The brilliance of the Phantom Tollbooth

This is a bit outta my norm, posting on a Friday. But those who know me know I love wordplay–perhaps a bit too much. And one book I keep reading and re-reading is none other than Norton Juster’s “The Phantom Tollbooth”. Seriously, this book freakin’ ROCKS! From the very first page, Juster slaps the reader in the face with metaphor after metaphor as if he were a circus clown attacking a sad child with a herring. They don’t stop. The wisdom in the dialogue is almost immediately balanced out with a simple, yet effective joke. If you haven’t had a chance to read it, it’s surprisingly relatable for a 52 year old satirical work.

Because that’s what it is.

It might be packaged as a children’s book, but just like Disney movies are full double entendres, so is this book filled with far more intellectual ones. Simply put, reading this book as a young adult–or as an adult of any age, it’s easy to link our current lives to Milo’s experiences in the Kingdom of Wisdom.


Especially at our age, the words of wisdom that come almost literally spewing out of every page in this book have been one of the most succinct ways to state many self-improvement, personal growth, and inner peace ideals. Simply put:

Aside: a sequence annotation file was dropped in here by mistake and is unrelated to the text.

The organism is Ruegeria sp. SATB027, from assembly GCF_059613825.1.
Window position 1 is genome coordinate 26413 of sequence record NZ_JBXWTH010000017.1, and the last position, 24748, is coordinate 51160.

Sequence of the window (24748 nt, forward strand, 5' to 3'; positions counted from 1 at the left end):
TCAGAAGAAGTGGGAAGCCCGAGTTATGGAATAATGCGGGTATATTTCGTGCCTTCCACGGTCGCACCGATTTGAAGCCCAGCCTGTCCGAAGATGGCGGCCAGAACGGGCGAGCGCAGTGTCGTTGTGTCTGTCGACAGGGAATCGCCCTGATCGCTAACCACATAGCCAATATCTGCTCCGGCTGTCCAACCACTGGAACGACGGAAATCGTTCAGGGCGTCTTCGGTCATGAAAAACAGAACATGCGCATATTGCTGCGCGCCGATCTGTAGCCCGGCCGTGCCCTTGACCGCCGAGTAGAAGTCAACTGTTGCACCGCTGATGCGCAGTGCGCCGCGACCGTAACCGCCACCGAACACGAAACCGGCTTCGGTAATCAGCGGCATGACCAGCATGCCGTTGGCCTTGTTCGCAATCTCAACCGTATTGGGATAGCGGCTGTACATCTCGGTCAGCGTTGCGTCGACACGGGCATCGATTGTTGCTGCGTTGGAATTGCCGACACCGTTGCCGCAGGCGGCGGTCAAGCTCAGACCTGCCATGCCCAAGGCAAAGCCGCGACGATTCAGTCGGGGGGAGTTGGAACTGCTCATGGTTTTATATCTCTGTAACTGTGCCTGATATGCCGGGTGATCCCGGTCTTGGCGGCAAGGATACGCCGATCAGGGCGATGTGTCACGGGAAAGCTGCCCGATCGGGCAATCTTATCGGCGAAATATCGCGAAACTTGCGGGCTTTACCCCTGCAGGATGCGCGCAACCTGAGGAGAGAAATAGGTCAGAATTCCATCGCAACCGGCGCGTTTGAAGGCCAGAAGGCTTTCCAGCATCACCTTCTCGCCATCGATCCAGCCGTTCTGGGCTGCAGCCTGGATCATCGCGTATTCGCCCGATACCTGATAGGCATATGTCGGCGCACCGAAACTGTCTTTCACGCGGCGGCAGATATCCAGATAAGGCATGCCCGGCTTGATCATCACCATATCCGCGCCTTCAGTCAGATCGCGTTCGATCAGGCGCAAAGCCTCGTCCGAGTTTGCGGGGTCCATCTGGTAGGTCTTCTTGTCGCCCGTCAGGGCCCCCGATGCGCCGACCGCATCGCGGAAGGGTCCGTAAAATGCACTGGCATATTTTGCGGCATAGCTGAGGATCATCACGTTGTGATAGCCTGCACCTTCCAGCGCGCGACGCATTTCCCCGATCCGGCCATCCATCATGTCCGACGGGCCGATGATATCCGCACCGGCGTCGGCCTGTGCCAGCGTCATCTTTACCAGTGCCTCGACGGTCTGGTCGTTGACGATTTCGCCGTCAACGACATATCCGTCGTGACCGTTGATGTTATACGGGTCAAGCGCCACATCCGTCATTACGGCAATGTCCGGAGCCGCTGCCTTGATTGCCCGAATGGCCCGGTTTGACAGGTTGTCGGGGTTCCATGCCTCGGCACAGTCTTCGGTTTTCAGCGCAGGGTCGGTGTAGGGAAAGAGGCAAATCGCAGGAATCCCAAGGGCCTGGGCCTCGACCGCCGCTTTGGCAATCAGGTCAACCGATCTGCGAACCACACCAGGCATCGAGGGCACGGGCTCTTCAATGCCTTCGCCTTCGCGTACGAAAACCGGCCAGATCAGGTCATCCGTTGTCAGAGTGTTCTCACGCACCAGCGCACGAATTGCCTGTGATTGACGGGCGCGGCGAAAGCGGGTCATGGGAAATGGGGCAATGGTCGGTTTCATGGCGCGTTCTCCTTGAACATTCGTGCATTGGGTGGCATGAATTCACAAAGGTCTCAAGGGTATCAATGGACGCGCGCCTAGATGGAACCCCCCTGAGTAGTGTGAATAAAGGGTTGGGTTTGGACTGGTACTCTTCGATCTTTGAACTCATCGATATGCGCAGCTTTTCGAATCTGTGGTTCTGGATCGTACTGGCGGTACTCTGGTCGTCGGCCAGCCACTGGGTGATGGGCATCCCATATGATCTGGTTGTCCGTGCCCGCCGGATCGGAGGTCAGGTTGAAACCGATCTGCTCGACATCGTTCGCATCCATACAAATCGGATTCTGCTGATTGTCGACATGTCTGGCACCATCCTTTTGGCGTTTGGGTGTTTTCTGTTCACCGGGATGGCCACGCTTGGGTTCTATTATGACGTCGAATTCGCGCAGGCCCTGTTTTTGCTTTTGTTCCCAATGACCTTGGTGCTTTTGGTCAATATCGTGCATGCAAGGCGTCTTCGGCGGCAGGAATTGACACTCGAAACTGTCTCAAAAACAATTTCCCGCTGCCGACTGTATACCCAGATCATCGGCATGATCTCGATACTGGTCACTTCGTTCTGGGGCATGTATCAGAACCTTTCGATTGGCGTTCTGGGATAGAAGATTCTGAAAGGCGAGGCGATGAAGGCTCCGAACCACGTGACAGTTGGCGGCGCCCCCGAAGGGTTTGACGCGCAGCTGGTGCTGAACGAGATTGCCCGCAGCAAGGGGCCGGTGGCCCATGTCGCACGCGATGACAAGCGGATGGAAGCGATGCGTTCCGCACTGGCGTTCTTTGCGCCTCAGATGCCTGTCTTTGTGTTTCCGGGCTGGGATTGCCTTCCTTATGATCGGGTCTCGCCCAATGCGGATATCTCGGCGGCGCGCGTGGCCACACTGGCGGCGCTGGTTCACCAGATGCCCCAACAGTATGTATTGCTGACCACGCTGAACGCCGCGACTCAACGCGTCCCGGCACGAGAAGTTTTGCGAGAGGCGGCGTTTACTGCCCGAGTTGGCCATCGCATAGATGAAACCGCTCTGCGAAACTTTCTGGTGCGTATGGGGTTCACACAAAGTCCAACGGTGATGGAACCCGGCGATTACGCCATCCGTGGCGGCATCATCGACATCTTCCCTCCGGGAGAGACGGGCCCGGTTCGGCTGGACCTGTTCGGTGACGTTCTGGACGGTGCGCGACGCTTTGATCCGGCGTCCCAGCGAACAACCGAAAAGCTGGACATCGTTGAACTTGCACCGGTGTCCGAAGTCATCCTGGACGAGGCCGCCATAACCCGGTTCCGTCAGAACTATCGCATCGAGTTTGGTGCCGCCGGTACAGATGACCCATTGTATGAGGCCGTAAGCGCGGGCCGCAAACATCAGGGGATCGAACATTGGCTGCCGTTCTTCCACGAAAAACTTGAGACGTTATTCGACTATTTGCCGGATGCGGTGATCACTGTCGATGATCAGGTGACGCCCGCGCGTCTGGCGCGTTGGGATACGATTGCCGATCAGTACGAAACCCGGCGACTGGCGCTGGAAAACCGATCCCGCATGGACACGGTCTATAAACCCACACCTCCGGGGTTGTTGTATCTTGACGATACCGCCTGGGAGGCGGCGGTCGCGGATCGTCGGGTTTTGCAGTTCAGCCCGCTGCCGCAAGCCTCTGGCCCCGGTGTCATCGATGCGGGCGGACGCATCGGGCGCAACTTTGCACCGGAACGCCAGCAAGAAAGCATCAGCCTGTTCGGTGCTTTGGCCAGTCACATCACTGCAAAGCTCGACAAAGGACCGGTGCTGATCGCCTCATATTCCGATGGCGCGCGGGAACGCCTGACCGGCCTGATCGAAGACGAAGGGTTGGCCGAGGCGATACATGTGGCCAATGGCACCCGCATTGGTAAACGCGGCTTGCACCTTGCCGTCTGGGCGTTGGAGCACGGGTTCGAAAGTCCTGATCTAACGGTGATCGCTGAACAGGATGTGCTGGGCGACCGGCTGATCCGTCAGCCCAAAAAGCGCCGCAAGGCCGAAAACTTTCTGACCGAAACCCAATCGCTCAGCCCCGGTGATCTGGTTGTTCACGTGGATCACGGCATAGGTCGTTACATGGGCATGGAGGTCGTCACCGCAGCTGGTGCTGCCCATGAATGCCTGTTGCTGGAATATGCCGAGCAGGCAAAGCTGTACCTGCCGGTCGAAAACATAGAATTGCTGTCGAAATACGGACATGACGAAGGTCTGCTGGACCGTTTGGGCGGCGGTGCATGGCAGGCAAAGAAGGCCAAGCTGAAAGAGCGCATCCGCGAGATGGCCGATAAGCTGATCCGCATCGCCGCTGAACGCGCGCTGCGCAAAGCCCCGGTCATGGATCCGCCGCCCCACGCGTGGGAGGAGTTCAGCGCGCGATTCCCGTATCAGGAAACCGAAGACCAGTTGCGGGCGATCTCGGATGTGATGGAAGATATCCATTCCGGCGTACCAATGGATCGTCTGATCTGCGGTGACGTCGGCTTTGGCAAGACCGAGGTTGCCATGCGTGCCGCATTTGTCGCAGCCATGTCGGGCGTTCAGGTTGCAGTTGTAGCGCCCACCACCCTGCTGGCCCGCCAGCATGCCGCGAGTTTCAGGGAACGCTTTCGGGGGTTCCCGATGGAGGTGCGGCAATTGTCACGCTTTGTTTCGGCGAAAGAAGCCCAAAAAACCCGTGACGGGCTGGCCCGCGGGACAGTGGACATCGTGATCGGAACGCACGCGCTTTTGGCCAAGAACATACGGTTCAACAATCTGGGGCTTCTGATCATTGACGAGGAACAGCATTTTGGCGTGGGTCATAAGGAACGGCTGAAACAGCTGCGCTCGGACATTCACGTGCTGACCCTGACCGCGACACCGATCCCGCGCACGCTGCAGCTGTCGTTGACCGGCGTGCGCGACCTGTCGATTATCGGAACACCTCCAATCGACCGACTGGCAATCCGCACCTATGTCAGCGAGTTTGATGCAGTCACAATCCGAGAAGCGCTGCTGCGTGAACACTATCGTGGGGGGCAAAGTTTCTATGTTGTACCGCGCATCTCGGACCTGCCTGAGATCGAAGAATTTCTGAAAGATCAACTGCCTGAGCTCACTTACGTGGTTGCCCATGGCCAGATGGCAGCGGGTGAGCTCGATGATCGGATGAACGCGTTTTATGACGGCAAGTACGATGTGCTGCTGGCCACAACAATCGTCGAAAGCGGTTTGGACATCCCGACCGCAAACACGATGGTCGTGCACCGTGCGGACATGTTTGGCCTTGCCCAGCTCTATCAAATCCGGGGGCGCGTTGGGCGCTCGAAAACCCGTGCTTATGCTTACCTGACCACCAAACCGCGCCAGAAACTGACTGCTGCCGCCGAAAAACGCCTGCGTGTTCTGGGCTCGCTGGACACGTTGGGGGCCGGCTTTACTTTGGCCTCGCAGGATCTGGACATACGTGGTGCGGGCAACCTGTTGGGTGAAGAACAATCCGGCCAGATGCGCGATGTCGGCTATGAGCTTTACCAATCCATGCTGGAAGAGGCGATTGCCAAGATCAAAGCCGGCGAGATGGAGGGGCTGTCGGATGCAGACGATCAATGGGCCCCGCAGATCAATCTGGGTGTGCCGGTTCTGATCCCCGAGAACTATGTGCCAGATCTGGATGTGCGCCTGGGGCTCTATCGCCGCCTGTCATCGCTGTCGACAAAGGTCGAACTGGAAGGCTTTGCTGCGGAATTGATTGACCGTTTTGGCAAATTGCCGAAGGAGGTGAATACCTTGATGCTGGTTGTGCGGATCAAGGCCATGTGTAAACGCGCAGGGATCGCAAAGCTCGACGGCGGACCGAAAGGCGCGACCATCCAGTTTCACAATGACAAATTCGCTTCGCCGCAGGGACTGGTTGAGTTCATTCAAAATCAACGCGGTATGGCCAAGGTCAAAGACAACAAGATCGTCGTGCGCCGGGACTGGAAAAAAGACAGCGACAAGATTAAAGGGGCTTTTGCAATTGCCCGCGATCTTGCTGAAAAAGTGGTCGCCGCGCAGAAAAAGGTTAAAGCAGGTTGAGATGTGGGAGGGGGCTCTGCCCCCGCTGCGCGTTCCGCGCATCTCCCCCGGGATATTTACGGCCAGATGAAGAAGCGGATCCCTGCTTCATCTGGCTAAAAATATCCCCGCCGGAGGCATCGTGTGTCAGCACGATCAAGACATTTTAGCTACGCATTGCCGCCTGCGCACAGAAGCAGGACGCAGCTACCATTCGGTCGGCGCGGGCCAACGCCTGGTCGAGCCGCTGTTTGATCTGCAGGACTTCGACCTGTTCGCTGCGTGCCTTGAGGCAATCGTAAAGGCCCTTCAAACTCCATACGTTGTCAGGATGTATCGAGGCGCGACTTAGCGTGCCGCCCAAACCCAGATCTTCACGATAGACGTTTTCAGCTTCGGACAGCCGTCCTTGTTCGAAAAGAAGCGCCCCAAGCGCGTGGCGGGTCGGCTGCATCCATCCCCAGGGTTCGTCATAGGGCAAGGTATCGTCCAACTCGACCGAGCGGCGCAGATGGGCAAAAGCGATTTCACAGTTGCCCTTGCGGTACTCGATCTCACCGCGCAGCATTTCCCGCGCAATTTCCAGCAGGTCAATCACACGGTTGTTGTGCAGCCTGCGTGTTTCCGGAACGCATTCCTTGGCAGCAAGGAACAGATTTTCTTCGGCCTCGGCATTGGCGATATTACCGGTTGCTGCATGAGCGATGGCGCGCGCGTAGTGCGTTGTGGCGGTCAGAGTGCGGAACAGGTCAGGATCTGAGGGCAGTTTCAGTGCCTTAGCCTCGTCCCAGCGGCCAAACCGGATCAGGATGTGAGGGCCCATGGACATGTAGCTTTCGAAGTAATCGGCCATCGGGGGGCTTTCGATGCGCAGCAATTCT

Whether or not you find your own way, you’re bound to find some way. If you happen to find my way, please return it, as it was lost years ago. I imagine by now it’s quite rusty.

–Norton Juster | The Phantom Tollbooth

These and many more gems await us inside these pages. Sure, it might be a kid’s book. But it’s probably one of the best gosh darn books for grown-ups I’ve ever picked up.  It’s one of the quickest reads you can ever pick up, too–the entire book is a mere 272 pages with nice, big, serif font. You will FLY past this book. And with any luck, you won’t even realize the wisdom you’re picking up until you put the book down and think about what you just read.

I’ll leave you now to enjoy your weekend!

For instance,” said the boy again, “if Christmas trees were people and people were Christmas trees, we’d all be chopped down, put up in the living room, and covered in tinsel, while the trees opened our presents.”
“What does that have to do with it?” asked Milo.
“Nothing at all,” he answered, “but it’s an interesting possibility, don’t you think?

–Norton Juster | The Phantom Tollbooth



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